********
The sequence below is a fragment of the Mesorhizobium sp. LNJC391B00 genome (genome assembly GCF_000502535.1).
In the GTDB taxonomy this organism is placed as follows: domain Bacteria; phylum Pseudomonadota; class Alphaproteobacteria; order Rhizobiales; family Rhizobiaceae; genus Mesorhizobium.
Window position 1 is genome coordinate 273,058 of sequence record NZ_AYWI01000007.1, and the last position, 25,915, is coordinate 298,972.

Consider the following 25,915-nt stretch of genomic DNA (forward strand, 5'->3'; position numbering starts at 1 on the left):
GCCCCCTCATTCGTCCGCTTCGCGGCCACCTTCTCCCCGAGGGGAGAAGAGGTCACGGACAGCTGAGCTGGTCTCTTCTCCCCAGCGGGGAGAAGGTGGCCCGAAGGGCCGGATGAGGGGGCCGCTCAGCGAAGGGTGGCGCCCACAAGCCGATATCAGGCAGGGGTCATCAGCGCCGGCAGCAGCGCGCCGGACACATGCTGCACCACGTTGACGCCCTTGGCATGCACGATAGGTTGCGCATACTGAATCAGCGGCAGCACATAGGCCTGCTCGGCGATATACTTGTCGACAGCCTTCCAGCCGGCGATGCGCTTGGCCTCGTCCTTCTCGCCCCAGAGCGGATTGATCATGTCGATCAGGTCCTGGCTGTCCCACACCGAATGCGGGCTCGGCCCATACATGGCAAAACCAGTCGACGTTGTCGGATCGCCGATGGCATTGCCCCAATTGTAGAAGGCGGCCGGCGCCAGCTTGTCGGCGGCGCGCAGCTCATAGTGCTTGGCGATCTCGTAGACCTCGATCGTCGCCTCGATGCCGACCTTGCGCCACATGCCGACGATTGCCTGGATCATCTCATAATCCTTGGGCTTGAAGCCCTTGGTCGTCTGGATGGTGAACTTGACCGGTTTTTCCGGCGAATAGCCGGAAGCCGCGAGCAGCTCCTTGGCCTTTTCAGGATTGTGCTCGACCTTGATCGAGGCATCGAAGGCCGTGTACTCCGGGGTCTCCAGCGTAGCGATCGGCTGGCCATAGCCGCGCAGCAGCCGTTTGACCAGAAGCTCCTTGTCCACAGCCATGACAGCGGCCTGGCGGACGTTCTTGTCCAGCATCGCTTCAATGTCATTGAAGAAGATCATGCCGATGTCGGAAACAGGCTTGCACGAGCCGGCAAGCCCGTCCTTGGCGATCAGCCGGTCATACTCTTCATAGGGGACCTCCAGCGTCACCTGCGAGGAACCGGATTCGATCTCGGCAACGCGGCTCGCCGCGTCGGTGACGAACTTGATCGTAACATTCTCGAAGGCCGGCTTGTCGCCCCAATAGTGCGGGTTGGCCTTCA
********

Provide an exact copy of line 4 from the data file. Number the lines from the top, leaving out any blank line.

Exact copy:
Consider the following 25,915-nt stretch of genomic DNA (forward strand, 5'->3'; position numbering starts at 1 on the left):